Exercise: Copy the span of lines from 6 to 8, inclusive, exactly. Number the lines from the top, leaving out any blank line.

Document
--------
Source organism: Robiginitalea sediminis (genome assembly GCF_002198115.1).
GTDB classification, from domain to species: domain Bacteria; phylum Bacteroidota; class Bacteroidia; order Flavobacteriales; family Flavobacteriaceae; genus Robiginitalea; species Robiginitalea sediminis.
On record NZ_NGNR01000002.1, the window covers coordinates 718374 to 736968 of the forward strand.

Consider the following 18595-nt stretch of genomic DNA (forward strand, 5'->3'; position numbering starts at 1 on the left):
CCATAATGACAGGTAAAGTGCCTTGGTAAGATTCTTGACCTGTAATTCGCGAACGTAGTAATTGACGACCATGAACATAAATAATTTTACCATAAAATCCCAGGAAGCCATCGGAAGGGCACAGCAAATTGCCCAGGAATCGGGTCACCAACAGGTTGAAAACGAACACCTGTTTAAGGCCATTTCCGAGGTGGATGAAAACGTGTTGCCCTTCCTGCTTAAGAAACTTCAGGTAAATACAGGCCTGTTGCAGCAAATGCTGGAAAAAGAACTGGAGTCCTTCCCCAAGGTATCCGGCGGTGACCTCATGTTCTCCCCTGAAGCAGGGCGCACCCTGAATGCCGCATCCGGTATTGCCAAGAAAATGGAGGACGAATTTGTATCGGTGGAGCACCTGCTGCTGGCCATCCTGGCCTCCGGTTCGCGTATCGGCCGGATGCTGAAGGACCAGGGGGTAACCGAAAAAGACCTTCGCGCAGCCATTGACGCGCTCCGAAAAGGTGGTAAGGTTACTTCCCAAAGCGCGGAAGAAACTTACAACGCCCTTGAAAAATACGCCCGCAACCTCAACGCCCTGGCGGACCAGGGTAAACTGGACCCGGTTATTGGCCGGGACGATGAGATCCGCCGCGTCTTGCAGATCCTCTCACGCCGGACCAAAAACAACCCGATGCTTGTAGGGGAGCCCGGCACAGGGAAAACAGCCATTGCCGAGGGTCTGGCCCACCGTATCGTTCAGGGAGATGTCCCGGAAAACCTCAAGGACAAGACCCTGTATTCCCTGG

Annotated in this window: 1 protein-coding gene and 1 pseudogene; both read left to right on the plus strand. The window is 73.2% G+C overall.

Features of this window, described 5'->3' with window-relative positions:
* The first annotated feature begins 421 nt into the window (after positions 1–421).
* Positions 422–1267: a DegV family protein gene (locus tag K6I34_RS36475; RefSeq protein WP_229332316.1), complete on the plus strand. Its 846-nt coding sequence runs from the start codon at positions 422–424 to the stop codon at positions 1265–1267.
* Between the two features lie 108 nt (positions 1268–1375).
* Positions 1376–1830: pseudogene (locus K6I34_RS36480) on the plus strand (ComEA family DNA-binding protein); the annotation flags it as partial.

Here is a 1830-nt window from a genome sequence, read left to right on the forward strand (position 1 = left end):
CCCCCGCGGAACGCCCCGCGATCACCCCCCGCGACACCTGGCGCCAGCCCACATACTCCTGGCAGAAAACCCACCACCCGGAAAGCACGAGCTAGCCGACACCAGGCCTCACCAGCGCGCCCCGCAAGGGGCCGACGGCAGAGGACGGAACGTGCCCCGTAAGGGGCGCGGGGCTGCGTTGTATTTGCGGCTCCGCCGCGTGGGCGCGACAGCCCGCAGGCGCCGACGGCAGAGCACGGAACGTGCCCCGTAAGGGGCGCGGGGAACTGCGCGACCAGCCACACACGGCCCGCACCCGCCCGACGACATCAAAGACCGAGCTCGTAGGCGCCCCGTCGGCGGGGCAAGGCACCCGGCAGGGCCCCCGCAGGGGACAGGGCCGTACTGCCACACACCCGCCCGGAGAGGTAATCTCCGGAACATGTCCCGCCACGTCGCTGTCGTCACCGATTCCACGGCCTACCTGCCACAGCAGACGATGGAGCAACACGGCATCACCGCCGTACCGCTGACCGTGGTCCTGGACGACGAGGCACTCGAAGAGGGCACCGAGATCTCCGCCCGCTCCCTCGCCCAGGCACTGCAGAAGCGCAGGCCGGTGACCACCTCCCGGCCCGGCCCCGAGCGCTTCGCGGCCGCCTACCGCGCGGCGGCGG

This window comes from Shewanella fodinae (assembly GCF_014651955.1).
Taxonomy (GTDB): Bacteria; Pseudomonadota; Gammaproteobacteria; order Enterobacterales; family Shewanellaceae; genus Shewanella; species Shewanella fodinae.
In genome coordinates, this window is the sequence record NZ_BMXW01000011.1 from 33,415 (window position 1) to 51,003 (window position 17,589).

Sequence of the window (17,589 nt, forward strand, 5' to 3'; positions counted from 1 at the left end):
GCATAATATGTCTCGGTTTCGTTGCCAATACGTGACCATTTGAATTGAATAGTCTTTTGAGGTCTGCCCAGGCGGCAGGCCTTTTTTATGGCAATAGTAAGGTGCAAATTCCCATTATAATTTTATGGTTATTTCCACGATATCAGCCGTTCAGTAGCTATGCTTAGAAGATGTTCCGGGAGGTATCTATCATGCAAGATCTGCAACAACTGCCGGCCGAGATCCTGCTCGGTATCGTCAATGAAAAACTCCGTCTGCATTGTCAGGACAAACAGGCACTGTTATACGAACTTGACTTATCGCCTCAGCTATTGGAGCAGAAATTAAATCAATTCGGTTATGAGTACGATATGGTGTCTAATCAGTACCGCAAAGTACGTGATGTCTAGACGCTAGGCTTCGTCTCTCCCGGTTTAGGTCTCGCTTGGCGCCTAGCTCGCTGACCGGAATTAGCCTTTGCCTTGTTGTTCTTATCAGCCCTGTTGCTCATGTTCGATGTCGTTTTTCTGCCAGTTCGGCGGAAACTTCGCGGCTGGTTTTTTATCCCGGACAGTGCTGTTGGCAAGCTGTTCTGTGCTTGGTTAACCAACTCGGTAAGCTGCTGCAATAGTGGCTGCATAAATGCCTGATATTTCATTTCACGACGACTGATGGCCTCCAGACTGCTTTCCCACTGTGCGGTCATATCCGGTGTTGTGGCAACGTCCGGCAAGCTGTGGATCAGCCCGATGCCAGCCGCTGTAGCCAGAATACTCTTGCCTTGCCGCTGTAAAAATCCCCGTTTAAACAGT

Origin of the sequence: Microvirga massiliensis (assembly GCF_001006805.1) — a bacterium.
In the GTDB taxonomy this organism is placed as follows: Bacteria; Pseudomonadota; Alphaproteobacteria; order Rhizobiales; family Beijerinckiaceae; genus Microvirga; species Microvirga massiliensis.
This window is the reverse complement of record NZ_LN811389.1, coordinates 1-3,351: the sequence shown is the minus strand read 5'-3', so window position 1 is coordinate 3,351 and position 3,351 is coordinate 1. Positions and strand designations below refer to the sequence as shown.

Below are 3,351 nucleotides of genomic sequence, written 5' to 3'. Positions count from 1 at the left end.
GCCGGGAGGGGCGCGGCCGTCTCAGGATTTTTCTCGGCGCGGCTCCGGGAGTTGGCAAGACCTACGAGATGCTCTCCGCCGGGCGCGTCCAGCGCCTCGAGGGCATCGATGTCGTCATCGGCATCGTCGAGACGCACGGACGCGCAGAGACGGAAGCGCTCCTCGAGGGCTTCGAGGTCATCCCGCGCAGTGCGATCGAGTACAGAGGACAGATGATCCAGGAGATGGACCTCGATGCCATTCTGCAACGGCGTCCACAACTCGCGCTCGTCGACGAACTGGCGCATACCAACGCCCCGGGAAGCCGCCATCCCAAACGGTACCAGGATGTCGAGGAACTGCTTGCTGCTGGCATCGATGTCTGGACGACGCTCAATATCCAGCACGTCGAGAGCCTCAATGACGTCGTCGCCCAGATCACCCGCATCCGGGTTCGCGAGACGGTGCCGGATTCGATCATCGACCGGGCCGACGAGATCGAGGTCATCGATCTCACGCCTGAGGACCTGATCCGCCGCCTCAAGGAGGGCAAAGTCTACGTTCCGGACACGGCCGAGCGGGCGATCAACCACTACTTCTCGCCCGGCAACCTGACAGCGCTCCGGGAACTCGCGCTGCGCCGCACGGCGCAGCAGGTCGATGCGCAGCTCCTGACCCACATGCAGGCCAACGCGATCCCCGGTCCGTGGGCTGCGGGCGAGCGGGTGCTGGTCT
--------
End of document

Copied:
Annotated in this window: 1 protein-coding gene and 1 pseudogene; both read left to right on the plus strand. The window is 73.2% G+C overall.

Features of this window, described 5'->3' with window-relative positions:
* The first annotated feature begins 421 nt into the window (after positions 1–421).